How to boost your value proposition
Good sponsorship agreements should boost brand awareness and increase customer or client engagement, which can then strengthen your promotion of the benefits of your product or service.
This is not the time for direct marketing, but rather sharing a space with an appropriately aligned organisation that in some way provides value in exchange for money or services.
Top 5 things to consider for sponsorship
- Make sure that your values align – This sounds straightforward, but it does need some thought (and a bit of light internet stalking) to avoid trouble.There are all sorts of political and social landmines out there, waiting to go off. That big corporate dollar on your radar? Where does the funding come from? Are the Board members aligned with your beliefs? Have they got a chequered past that may be rise up again? (Do your research – this example of KFC and Breast Cancer research may not be the best partnership.)
- Have a clear purpose for your sponsorship – What do you want out of this? If it is a boosted social following, then choose a partnership with a big social following that can help you on your way.If you want access to a group of key influencers whom you can’t attract with direct marketing, sponsoring an event that they attend and leveraging your brand awareness with clever messaging may provide a better avenue.Not the cool kid on the block? Then don’t try to be. This style of messaging can backfire – an example being U2 and Apple last year. Apple wrongly assumed that everyone would be delighted to receive a free version of their new album on ITunes. As much as many people love U2, by 2014 they no longer had the pulling power for the Apple audience, and a special app had to be designed to remove their album.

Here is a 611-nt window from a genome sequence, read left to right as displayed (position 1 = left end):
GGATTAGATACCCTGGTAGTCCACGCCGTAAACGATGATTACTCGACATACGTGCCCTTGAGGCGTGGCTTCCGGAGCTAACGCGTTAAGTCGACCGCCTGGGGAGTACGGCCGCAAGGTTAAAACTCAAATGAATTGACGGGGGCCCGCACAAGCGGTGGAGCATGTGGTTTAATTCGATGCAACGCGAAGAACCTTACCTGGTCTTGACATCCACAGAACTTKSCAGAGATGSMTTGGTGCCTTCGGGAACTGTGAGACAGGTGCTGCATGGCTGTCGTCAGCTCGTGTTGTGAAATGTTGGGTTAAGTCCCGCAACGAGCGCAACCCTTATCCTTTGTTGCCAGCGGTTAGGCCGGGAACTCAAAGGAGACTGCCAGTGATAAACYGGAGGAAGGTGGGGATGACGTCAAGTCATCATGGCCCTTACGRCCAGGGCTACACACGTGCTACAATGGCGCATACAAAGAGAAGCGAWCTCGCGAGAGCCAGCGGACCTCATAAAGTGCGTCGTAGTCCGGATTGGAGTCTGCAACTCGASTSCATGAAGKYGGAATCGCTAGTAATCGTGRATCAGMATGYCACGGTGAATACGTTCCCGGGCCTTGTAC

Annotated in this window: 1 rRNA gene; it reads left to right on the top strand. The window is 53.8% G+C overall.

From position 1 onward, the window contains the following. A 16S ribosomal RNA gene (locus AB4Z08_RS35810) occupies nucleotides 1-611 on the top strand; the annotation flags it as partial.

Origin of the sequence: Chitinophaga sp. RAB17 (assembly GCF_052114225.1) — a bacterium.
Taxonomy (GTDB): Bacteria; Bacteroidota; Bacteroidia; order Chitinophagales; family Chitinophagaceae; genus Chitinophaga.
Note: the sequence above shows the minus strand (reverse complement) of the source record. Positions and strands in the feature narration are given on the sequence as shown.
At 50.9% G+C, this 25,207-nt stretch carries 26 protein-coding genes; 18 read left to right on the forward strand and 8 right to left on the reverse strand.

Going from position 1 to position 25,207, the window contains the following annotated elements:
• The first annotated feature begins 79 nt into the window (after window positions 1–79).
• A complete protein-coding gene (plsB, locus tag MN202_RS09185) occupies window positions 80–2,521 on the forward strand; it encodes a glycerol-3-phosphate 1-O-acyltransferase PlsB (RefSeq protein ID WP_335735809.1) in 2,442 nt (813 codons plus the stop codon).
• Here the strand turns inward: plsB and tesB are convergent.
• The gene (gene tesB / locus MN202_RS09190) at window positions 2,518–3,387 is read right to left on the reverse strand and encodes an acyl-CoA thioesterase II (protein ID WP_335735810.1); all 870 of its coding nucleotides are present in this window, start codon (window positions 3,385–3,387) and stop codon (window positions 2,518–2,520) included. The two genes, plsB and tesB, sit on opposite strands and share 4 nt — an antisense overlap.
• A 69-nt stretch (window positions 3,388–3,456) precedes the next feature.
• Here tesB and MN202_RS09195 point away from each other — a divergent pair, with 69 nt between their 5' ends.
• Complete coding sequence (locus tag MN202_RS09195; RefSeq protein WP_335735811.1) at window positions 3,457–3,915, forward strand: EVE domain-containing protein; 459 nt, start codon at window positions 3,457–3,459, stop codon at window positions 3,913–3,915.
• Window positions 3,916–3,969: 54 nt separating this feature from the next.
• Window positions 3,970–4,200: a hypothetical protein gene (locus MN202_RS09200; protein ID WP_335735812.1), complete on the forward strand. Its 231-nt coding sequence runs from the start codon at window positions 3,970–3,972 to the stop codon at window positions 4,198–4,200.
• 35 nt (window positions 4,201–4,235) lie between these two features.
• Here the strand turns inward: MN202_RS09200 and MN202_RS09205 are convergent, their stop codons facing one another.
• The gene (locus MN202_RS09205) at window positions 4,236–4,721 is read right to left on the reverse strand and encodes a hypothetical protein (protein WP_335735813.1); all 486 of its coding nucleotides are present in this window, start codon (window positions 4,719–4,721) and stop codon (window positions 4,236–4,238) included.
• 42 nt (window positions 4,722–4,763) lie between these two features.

- Establish clear deliverables for both sides – Make sure that all parties are clear about what they can deliver. Be honest with your capabilities – and theirs.There is no point in partnering with an organisation that is offering a gigantic platform with which to shout your message to the world if it will cost $50,000 of resources that you don’t have. Likewise, be straight-up about timelines, agendas and run sheets.
- Partnership amplification – Don’t miss out on any opportunities. Shout your message from the rooftops, because it has to be current and relevant to be really effective.Write a ‘before, during and after’ plan with lists of contacts split into relevance, timelines and channels. If it is an event, really maximise its content potential. Take photos, video, sound bytes –whatever you can – as it can all be used to capture, remind or connect with your audience months after the event. Use social channels to re-tweet, repost and find others who are there.
- Measure the results – You should already have an idea of how much return on investment you want, based on the targets you set.Track engagement via data analysis on your website and social channels. Set up the campaign in Google Analytics, so that you can watch the results in real time and integrate plug-ins. Incorporate Survey Monkey, so you can ask post-event questions and see if you can make improvements in the future.